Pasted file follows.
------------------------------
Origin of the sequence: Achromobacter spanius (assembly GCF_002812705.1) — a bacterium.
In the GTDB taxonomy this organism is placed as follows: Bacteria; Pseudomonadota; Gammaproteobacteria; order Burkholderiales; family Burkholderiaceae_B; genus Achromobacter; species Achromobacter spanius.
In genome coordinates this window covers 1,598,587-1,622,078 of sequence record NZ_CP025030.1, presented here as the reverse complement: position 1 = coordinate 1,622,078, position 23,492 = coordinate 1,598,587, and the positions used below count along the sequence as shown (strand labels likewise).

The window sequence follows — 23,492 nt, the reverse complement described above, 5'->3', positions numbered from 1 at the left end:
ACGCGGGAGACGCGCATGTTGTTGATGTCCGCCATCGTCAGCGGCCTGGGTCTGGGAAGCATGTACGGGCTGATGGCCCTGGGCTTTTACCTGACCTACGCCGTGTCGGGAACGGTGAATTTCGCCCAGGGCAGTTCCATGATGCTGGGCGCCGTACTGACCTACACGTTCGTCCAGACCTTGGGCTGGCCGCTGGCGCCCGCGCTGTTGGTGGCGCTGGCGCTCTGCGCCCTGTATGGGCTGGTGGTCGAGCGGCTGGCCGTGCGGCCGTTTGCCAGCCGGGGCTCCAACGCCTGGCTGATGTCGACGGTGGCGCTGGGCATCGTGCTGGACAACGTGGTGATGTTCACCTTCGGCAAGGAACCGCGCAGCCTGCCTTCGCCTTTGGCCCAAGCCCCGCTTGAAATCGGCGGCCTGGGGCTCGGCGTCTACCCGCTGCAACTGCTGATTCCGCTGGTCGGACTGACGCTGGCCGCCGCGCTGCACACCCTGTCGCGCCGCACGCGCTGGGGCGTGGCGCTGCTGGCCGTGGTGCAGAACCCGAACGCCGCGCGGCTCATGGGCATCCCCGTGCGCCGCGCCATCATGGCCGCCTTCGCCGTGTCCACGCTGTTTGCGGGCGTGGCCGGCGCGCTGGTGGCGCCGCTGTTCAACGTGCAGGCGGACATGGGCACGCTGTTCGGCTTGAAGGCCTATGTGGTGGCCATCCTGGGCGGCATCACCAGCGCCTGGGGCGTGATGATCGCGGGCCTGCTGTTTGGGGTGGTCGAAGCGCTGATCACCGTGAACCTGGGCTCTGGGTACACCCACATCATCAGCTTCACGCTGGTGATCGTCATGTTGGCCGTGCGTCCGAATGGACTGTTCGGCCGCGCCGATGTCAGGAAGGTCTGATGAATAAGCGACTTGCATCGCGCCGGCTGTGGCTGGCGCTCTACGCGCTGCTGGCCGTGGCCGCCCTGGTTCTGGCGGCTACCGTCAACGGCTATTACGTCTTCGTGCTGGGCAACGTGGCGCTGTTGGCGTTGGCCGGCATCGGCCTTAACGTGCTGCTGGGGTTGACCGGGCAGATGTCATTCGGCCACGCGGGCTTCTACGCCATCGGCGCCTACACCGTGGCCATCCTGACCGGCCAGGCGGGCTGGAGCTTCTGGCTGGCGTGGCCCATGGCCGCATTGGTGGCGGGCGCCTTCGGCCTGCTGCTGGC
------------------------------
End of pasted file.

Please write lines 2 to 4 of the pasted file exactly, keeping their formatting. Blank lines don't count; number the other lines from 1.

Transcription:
In the GTDB taxonomy this organism is placed as follows: Bacteria; Pseudomonadota; Gammaproteobacteria; order Burkholderiales; family Burkholderiaceae_B; genus Achromobacter; species Achromobacter spanius.
In genome coordinates this window covers 1,598,587-1,622,078 of sequence record NZ_CP025030.1, presented here as the reverse complement: position 1 = coordinate 1,622,078, position 23,492 = coordinate 1,598,587, and the positions used below count along the sequence as shown (strand labels likewise).

The window sequence follows — 23,492 nt, the reverse complement described above, 5'->3', positions numbered from 1 at the left end: